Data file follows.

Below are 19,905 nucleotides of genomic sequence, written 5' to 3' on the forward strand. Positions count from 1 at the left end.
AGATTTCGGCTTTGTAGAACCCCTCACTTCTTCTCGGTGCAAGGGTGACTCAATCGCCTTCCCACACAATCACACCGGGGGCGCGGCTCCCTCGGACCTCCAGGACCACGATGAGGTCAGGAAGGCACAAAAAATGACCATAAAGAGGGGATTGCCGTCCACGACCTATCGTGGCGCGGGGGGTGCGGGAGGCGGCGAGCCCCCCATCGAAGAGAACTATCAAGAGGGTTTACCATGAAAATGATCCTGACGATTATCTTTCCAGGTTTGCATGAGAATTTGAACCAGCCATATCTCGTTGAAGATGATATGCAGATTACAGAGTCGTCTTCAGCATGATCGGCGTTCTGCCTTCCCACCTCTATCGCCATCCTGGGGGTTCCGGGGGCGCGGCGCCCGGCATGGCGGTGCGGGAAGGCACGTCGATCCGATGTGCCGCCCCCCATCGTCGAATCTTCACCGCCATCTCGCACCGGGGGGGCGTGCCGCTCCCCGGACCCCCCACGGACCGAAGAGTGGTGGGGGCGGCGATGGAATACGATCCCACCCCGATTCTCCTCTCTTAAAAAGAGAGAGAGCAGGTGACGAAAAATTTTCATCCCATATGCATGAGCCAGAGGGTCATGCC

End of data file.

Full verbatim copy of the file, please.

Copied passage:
Below are 19,905 nucleotides of genomic sequence, written 5' to 3' on the forward strand. Positions count from 1 at the left end.
AGATTTCGGCTTTGTAGAACCCCTCACTTCTTCTCGGTGCAAGGGTGACTCAATCGCCTTCCCACACAATCACACCGGGGGCGCGGCTCCCTCGGACCTCCAGGACCACGATGAGGTCAGGAAGGCACAAAAAATGACCATAAAGAGGGGATTGCCGTCCACGACCTATCGTGGCGCGGGGGGTGCGGGAGGCGGCGAGCCCCCCATCGAAGAGAACTATCAAGAGGGTTTACCATGAAAATGATCCTGACGATTATCTTTCCAGGTTTGCATGAGAATTTGAACCAGCCATATCTCGTTGAAGATGATATGCAGATTACAGAGTCGTCTTCAGCATGATCGGCGTTCTGCCTTCCCACCTCTATCGCCATCCTGGGGGTTCCGGGGGCGCGGCGCCCGGCATGGCGGTGCGGGAAGGCACGTCGATCCGATGTGCCGCCCCCCATCGTCGAATCTTCACCGCCATCTCGCACCGGGGGGGCGTGCCGCTCCCCGGACCCCCCACGGACCGAAGAGTGGTGGGGGCGGCGATGGAATACGATCCCACCCCGATTCTCCTCTCTTAAAAAGAGAGAGAGCAGGTGACGAAAAATTTTCATCCCATATGCATGAGCCAGAGGGTCATGCC